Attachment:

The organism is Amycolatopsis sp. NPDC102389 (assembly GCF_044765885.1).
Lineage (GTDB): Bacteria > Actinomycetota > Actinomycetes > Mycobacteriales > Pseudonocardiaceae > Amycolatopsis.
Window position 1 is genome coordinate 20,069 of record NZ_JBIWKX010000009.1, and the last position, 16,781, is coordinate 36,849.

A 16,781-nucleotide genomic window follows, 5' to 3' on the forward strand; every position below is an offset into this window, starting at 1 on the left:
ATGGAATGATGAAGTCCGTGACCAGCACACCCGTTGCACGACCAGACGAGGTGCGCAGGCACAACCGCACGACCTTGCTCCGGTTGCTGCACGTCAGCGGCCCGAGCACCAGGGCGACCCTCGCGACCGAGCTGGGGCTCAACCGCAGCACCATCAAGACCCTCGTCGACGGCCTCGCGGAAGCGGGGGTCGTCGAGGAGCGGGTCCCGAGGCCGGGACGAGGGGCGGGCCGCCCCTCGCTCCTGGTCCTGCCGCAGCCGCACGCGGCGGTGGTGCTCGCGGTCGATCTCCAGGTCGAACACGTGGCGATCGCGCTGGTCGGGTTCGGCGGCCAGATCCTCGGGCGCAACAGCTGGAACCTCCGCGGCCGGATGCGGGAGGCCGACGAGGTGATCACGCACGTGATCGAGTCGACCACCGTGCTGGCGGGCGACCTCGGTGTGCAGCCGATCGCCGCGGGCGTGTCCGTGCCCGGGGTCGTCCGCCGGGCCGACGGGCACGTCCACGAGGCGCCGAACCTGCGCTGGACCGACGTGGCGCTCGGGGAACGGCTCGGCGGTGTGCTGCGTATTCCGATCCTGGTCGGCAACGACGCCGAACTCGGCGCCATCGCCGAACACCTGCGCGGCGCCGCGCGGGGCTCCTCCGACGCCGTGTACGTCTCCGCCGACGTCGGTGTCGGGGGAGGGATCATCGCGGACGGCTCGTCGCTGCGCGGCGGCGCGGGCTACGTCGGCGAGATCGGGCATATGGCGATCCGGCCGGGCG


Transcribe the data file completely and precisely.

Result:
The organism is Amycolatopsis sp. NPDC102389 (assembly GCF_044765885.1).
Lineage (GTDB): Bacteria > Actinomycetota > Actinomycetes > Mycobacteriales > Pseudonocardiaceae > Amycolatopsis.
Window position 1 is genome coordinate 20,069 of record NZ_JBIWKX010000009.1, and the last position, 16,781, is coordinate 36,849.

A 16,781-nucleotide genomic window follows, 5' to 3' on the forward strand; every position below is an offset into this window, starting at 1 on the left:
ATGGAATGATGAAGTCCGTGACCAGCACACCCGTTGCACGACCAGACGAGGTGCGCAGGCACAACCGCACGACCTTGCTCCGGTTGCTGCACGTCAGCGGCCCGAGCACCAGGGCGACCCTCGCGACCGAGCTGGGGCTCAACCGCAGCACCATCAAGACCCTCGTCGACGGCCTCGCGGAAGCGGGGGTCGTCGAGGAGCGGGTCCCGAGGCCGGGACGAGGGGCGGGCCGCCCCTCGCTCCTGGTCCTGCCGCAGCCGCACGCGGCGGTGGTGCTCGCGGTCGATCTCCAGGTCGAACACGTGGCGATCGCGCTGGTCGGGTTCGGCGGCCAGATCCTCGGGCGCAACAGCTGGAACCTCCGCGGCCGGATGCGGGAGGCCGACGAGGTGATCACGCACGTGATCGAGTCGACCACCGTGCTGGCGGGCGACCTCGGTGTGCAGCCGATCGCCGCGGGCGTGTCCGTGCCCGGGGTCGTCCGCCGGGCCGACGGGCACGTCCACGAGGCGCCGAACCTGCGCTGGACCGACGTGGCGCTCGGGGAACGGCTCGGCGGTGTGCTGCGTATTCCGATCCTGGTCGGCAACGACGCCGAACTCGGCGCCATCGCCGAACACCTGCGCGGCGCCGCGCGGGGCTCCTCCGACGCCGTGTACGTCTCCGCCGACGTCGGTGTCGGGGGAGGGATCATCGCGGACGGCTCGTCGCTGCGCGGCGGCGCGGGCTACGTCGGCGAGATCGGGCATATGGCGATCCGGCCGGGCG